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Economics (Year 11)

Changes in Non-Price Factors of Supply

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Carys Brown

Non-price Factors

There are four main non-price factors that impact supply. Changes in these non-price factors cause a shift in the entire supply curve to the left or to the right. An increase in supply will shift the curve to the right and a decrease in supply will shift the curve to the left. When constructing diagrams, use the checklist below to ensure that you include all the necessary components of an economic model. Furthermore, when describing your models in exams, you must outline the following: 

  1. If supply is increasing or decreasing.

  2. The non-price factor that has caused this change.

  3. The direction that the curve will shift. (left or right)

Example 1

Explanation and Tips

Example One Explanation:

The factor that influenced the change in supply can be identified as the change in the 'Cost of Production’. As shown on the model, the increase in cost of producing the same number of goods has caused an increase in price and, therefore a reduced quantity supplied. As the quantity supplied decreases, the entire supply curve shifts to the left.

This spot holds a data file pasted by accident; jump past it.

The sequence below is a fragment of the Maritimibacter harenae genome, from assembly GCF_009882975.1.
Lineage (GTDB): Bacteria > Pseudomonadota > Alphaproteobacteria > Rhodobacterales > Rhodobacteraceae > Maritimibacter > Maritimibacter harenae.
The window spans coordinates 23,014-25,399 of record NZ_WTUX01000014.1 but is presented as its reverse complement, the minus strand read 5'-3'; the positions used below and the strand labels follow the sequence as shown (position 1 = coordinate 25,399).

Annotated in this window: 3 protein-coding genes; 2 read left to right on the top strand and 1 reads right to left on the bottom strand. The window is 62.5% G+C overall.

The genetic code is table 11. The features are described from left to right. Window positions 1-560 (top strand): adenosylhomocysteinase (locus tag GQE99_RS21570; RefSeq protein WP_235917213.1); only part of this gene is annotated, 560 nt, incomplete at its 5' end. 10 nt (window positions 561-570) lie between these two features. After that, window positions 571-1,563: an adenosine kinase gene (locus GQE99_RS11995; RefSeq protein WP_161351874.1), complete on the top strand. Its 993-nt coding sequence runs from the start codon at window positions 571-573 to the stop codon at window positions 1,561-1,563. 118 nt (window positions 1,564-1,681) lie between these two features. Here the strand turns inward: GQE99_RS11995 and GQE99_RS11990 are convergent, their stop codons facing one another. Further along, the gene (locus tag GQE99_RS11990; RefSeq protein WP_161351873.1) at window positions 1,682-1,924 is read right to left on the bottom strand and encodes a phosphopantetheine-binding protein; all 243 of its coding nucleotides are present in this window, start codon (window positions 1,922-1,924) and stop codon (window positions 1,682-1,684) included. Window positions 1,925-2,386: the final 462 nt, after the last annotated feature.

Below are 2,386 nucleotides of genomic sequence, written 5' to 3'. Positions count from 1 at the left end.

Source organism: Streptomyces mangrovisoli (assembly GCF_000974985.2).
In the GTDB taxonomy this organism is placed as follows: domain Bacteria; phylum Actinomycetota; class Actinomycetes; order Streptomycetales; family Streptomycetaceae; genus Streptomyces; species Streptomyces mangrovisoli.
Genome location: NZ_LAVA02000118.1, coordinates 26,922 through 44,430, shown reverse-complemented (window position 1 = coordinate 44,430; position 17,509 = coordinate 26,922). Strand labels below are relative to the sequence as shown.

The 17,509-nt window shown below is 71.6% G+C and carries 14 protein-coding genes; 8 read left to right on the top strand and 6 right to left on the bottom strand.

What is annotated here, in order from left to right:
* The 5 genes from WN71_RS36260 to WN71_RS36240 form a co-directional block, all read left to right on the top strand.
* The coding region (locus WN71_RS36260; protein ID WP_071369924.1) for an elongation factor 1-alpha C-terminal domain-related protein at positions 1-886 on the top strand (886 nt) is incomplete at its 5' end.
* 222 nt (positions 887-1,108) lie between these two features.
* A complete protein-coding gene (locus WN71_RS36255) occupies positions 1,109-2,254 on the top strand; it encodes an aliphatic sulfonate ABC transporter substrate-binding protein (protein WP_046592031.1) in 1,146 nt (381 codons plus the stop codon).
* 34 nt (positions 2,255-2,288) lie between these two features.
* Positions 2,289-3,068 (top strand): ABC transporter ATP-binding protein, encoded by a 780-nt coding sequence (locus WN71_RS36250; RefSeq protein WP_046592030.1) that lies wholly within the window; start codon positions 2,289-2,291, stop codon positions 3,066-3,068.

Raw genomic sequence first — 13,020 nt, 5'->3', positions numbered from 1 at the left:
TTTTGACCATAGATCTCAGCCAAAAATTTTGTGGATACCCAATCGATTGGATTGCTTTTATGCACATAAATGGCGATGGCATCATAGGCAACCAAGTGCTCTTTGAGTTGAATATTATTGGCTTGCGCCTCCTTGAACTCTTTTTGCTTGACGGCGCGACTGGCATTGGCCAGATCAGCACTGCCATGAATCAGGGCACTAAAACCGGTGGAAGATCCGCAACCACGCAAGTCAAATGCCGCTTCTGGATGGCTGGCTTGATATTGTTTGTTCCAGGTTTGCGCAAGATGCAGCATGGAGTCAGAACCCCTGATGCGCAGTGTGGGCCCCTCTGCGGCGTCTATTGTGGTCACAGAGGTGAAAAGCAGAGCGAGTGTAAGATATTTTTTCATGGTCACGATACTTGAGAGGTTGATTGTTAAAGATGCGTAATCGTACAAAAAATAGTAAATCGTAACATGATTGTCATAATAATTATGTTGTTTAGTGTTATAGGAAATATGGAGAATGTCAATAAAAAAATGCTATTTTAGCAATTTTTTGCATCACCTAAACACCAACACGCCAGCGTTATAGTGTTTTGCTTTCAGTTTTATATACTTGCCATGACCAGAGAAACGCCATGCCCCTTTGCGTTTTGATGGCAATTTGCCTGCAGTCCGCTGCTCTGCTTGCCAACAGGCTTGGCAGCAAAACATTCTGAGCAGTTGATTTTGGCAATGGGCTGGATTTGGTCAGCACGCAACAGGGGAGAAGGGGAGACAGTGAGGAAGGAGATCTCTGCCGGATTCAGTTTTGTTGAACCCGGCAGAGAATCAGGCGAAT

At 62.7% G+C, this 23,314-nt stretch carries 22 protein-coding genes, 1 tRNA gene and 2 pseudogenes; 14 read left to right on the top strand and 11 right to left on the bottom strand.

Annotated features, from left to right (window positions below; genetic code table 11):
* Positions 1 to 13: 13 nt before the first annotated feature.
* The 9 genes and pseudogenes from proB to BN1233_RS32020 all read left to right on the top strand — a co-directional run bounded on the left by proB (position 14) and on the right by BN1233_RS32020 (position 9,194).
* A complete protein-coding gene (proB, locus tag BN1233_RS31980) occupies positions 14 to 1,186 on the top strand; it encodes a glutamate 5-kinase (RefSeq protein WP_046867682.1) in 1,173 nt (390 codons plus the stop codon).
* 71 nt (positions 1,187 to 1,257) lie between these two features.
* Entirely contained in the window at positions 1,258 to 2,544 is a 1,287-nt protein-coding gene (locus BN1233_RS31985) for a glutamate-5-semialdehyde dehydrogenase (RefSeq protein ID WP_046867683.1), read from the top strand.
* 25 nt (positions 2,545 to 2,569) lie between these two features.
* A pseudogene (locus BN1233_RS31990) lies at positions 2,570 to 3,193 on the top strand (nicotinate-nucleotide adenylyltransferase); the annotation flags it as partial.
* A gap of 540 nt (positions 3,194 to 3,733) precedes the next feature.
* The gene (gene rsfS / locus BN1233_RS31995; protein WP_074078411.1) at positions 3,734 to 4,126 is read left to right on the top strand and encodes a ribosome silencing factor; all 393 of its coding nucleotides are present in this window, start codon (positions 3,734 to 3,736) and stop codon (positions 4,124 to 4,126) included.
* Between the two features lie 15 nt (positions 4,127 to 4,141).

When trying to identify if a shift is on the demand or the supply side, look carefully at the questions; is it talking about producers or consumers? A change in production will always refer to the supply side of the model.

Example 2

Explanation and Tips

Example Two Explanation:

The factor that influenced the change in supply can be identified as the change in the 'expectations of future prices’. As shown on the model, the producers expectations to receive more income from carrot sales causes an increase in supply. This causes an increase in supply, shown by shift in the entire  curve to the right. This decreases the price of the good and, in turn, increases the quantity supplied. 


Supply shifts can be difficult at first as it is easy to think or an increase in supply to move upwards, however, this is not the case as the correct shift to show a decrease in demand is ‘downwards’ or the right. If this is confusing, always think of supply as a horizontal shift to the left or the right as the rule is the same as demand shifts. A shift to the left shows a decrease in supply and demand and a shift to the right shows an increase in supply and demand


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